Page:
Keyshawn Close To Giving Bucs Cap Relief

March 19 - A report in Wednesday's edition of the New York Post suggested Tampa Bay wide receiver Keyshawn Johnson wanted to be traded back to the Jets, but No. 19 isn't going anywhere. In fact, Pewter Report has learned Johnson is close to finalizing a deal to restructure his contract, which will give the Bucs enough room under the salary cap to sign more players.

Tampa Bay wide receiver Keyshawn Johnson isn't going anywhere.

A report that surfaced this week in the New York Post suggested Johnson, a former New York Jet, was interested in being traded back to his former team. But Johnson won't be leaving Tampa Bay. In fact, Pewter Report has learned Johnson will become the latest Bucs player to restructure his contract.

The Bucs will likely finish restructuring Johnson's deal by the end of the week. Johnson was scheduled to have a $6.8-million cap value in 2003, but the team is expected to turn part of his $5 million salary and bonuses in 2003 into a signing bonus, which will give the Pewter Pirates some much-needed cap relief.

By giving Johnson another signing bonus, the Bucs are effectively committing to the 6-foot-4 wide receiver for at least another two years. The Buccaneers won't be able to release or trade Johnson without taking a massive hit to their salary cap.

Tampa Bay will likely use up the cap room quickly. The team is interested in re-signing left tackle Roman Oben and it will also try to re-sign quarterback Shaun King and/or sign QB Jim Miller. The Bucs had expressed some interest in Buffalo free-agent tight end Jay Riemersma, but he signed a three-year contract with Pittsburgh on Wednesday evening.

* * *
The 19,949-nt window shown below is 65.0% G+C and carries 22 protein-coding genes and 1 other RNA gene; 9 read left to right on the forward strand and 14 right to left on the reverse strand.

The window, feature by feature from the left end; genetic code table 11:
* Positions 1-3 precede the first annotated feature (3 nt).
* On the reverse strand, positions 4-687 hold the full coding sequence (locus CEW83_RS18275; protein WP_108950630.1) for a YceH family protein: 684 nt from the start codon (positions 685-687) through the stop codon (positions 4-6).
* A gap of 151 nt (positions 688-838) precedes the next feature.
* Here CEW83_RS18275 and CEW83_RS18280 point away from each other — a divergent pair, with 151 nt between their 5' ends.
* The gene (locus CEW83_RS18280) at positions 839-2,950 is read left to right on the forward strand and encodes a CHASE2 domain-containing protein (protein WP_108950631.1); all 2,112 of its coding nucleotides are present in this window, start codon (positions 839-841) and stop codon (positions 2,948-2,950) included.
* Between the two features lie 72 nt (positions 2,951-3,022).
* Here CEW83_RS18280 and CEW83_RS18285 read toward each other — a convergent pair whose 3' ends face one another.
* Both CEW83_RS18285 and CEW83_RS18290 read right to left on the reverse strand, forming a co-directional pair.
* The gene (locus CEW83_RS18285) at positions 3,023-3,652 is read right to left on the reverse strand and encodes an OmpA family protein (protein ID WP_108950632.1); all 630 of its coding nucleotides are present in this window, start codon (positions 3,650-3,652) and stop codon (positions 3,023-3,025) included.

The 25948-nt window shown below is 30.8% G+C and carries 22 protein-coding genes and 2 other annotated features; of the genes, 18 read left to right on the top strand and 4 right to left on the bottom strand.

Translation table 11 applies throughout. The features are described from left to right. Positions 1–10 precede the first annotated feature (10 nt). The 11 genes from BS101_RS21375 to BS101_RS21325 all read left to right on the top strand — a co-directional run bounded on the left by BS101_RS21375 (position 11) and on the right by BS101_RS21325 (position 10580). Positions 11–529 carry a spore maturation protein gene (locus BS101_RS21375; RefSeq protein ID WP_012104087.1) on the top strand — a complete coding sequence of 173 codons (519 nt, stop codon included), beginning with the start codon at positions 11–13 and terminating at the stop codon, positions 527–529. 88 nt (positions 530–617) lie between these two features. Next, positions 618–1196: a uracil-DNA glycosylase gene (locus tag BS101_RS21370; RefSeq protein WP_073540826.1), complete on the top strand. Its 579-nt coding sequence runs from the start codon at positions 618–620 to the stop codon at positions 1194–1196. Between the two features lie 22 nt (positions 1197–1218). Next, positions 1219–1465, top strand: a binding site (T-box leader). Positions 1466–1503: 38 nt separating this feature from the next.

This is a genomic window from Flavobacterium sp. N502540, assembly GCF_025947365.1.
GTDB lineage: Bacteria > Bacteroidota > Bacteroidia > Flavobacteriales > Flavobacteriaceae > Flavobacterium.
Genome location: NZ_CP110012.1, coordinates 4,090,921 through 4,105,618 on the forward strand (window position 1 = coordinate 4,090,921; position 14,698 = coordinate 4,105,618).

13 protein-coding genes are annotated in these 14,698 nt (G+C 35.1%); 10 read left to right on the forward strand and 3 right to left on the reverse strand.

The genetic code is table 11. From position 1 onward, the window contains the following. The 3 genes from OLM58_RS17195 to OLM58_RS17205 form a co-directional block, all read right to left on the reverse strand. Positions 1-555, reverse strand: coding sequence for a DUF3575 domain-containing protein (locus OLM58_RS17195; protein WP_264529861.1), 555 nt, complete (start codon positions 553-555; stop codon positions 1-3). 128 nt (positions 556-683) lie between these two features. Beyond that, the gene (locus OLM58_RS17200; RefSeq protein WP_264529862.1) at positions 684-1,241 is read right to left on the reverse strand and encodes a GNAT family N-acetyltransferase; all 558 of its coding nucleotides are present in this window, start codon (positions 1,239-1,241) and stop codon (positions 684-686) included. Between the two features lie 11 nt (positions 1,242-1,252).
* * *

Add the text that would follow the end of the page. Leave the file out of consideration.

Johnson is believed to be the eighth Bucs player to restructure his contract this offseason. Fullback Mike Alstott, cornerback Ronde Barber, linebacker Derrick Brooks, tight end Ken Dilger, kicker Martin Gramatica, wide receiver Joe Jurevicius and defensive end Simeon Rice all reworked their deals earlier in the offseason.

Johnson's new signing bonus and the team's commitment to their star receiver for at least the near future effectively shoots down the trade rumors that surfaced in the New York Post. Those rumors likely started because Johnson drew the ire of Bucs head coach Jon Gruden last year when the Pro Bowl receiver was one of the few players not in attendance for the team's voluntary offseason workouts.

But Johnson, who spends most of the offseason in California, characterized his participation in the team's upcoming voluntary offseason program to be "in-and-out."

It is expected that Johnson will continue his trend of working out in Tampa and California during the offseason.

"They'll see me but I will continue my same offseason workout schedule," Johnson told

Johnson will be in attendance for all of the Bucs' mini-camps, the first of which will take place the weekend after the NFL Draft.

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